We arrived in Tofo at 10pm and dropped our bags off at Bamboozi lodge and searched for some much needed drinks and food after that ride. Nothing was serving food except a place on the side of the beach called “The Bread Shack”. We asked the man, “Are you still serving food?” He said, “Yeah.” We said, “Ok, what kind of food do you have?” To which he said, “Well, I can put food in bread.” Caitlin and I looked at one another and simultaneously thought ‘ok, food is food, right?’ We grabbed a beer and waited a few minutes. The man came out with two plates. Both consisted of the same: a literal loaf of bread cut in half and turned upright. There was a hole in the loaf and it was stuffed with some chicken stew concoction. Oh “Bread Shack”, how we were thankful for not the food but the laugh!
The next day we awoke to Heaven. Beaches. We had made it. The next couple of days were filled with sun, ocean, good food and friends. Some other volunteers were already there so we met up with them and rung in the New Year on the beach with fireworks and a unexpected, fully clothed swim in the ocean! 2011 started off with a bang! On the 2nd of January Caitlin and I ventured North to Vilunculous to spend our remaining days in Mozambique in a fisherman’s village where we spent our time pool side, restaurant side and snorkeling out on the islands! Of course to get there we needed to take another bus which we never managed to catch so we hitched (very normal and necessary) This hitch was unique to say the least. There are sketchy men all over the world and we landed in the back with Mr. Creep himself. The things that came out of his mouth were hilariously grotesque. Hmmmm...should I say one of his lines or is it too inappropriate? Ok, you pulled my leg. He was talking to us about the bender of a night he just came off of with his friends at the beach (mind you it is 5:30 am as we’re in the truck) and he says while referring to his lack of ‘getting any’ that previous night and what he says to women to try and persuade them, “I may have an ugly face but I have a sweet dick.” I almost died right there but composed myself to reply, “and that line didn’t work, go figure.” So although the guy was Mr. Sketch he was harmless but Caitlin and I decided to ditch the hitch when the truckload of men decided to stop on a road at 6am and have a beer with a bunch of other people drinking heavily as the sun was still coming up! “Just one beer and then we’ll be on our way again” they said but we couldn’t get out of there fast enough! We hoped on a ferry to a place called Maxixe and then got on a combi to our final destination. A combi is supposed to legally fit 15 people but most of the time they squeeze 18 which isn’t too bad. This was a 4 hour ride so you can imagine my ultimate disbelief when we rode the majority of the way with 28 people inside the combi...YES I SAID 28 PEOPLE IN A 15 PASSENGER VEHICLE! There are many times when I say to myself 'if I can just get through this I’ll be able to laugh in the end’...this was definitely one of those times! Man oh man the good old African continent knows how to keep me on my toes!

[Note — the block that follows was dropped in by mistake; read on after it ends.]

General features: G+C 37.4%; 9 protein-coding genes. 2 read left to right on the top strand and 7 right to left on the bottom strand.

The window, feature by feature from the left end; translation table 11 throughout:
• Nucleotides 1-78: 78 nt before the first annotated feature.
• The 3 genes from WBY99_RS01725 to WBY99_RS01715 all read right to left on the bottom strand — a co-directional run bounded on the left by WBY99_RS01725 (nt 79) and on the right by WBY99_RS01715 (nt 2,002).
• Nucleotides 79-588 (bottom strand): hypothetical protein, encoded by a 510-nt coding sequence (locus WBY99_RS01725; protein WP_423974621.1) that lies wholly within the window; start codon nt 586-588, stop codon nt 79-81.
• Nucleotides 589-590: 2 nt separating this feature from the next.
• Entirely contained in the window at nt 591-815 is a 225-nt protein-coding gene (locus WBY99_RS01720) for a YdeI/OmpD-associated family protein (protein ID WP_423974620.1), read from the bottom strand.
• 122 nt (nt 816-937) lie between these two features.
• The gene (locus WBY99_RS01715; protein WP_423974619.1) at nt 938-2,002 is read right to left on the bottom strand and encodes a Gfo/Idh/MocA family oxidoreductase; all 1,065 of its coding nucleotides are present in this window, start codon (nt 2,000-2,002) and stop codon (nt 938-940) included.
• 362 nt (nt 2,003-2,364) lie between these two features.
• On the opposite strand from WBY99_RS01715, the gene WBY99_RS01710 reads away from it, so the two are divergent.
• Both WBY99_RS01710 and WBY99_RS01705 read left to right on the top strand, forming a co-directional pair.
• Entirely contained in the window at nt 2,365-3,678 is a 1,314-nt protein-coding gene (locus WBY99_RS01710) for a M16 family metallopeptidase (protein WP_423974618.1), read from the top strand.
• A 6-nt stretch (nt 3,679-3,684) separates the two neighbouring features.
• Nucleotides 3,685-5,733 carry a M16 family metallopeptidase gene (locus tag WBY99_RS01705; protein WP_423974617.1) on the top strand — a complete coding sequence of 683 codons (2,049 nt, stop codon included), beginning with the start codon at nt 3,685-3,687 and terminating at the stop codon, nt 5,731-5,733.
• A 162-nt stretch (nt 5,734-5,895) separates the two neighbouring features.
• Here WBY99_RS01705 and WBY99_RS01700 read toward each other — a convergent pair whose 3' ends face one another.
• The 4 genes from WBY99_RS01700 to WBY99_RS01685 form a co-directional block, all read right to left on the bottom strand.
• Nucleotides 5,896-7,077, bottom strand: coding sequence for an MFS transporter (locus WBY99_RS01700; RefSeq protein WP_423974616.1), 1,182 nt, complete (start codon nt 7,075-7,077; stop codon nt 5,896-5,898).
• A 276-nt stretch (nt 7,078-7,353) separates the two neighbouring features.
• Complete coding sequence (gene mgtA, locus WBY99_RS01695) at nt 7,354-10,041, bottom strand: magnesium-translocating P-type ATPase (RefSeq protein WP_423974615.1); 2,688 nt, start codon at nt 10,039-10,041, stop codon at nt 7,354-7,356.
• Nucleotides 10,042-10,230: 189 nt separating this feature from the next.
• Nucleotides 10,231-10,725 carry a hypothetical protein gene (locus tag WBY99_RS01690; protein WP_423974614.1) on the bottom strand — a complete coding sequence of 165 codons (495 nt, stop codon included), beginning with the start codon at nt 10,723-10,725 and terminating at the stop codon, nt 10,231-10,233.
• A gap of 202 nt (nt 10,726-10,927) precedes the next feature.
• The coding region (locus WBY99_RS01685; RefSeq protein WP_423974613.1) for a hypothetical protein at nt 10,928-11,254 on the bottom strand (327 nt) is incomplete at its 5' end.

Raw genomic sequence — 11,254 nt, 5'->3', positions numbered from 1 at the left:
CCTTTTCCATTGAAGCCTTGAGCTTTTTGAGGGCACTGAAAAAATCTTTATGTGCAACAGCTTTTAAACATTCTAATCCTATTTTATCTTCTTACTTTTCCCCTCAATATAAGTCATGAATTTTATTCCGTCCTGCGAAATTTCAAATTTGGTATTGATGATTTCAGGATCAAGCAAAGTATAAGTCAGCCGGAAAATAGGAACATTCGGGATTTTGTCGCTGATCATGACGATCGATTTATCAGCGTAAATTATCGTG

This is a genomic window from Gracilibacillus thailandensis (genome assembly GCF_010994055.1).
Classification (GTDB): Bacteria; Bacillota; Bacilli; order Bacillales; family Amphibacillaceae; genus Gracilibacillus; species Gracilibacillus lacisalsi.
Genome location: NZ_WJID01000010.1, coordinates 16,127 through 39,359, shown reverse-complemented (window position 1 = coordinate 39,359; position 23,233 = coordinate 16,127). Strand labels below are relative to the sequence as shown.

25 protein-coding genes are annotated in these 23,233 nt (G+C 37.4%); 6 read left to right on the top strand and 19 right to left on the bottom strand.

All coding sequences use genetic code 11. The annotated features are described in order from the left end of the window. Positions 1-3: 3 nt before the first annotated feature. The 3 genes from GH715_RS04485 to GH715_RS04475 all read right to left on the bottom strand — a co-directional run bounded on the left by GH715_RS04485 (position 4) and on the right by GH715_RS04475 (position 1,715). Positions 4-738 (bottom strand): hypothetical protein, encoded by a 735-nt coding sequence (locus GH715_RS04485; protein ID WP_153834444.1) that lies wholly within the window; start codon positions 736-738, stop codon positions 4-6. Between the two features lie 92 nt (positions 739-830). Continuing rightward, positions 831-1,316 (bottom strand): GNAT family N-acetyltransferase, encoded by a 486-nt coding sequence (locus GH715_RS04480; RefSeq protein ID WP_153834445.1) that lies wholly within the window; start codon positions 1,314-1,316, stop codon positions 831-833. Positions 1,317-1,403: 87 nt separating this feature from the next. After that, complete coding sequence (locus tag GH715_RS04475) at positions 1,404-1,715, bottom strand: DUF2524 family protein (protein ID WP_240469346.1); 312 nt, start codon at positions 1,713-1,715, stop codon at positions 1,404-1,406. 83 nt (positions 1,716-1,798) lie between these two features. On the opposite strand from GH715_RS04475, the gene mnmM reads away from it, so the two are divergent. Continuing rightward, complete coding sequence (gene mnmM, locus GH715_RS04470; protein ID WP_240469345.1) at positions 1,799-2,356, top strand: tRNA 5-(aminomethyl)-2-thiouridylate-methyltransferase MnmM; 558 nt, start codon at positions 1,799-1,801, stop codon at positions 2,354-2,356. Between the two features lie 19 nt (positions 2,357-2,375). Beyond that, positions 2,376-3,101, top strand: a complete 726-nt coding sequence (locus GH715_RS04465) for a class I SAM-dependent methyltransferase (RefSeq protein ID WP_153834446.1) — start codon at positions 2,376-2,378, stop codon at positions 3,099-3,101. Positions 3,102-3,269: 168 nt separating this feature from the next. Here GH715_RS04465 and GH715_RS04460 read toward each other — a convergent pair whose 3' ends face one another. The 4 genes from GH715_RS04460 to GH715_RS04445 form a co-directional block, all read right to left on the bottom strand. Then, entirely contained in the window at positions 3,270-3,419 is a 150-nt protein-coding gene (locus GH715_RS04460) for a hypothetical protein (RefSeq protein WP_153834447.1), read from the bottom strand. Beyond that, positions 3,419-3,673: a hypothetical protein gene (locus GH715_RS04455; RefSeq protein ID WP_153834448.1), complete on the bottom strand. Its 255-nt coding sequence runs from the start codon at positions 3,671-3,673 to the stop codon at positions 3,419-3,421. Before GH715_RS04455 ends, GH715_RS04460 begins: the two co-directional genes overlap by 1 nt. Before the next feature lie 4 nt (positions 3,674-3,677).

Oh I almost’re not supposed to drink the water in Mozambique. Well, would it be a Mary Duggan adventure if I didn’t do something stupid? No. So, what did I do? It was hot, majorly hot outside and Caitlin and I were walking around in the market place desperately searching for a place to buy water but we couldn’t find a place. We walked past this little house and it looked like they were selling things and I saw a fridge so I asked for “agua” (In Mozambique they speak Portuguese) The woman said “Si, Si” and came back with a pitcher of water and poured us a glass to share. Caitlin said, “Mary, we shouldn’t drink this, we don’t know where it came from.” To which I said, “I bet it’s fine, I mean right? I think it came from the fridge so it’s probably ok.” We stared at the glass for what seemed like ages and Caitlin said “You first” so of course my stubborn self took a big gulp and Caitlin followed with a smaller sip. Don’t listen to Peer Pressure kiddies because come the next day we had to deal with the repercussions. I don’t care how thirsty you get, DON’T DRINK MYSTERY WATER! For the last days of our vacation we weren’t doing too well. Thankfully Caitlin’s sickness subsided before mine but my body was punishing me for taking a monster sized gulp of the contaminated water. My stomach felt like a very small man was hiding inside and stabbing my every now and then with a dull knife and trying his best to escape through my belly button...this lasted up until a few hours until we got back to Botswana. Let me tell you...riding three buses (all 7-11 hours in length) over 2 days while having to run to the bathroom or cripple over holding my stomach is not my idea of a good time. Now I am safe back in Kumakwane with only very minimal aftershocks and the little man in my stomach is dormant. Thank God for clean water from the tap!

That’s all for now. I will really try harder to update more frequently so I don’t bore you with a million pages of ranting!

Oh...yesterday was my sister Amy’s baby shower so I wish her and little unborn Jace the best! Love you!
Peace and Love,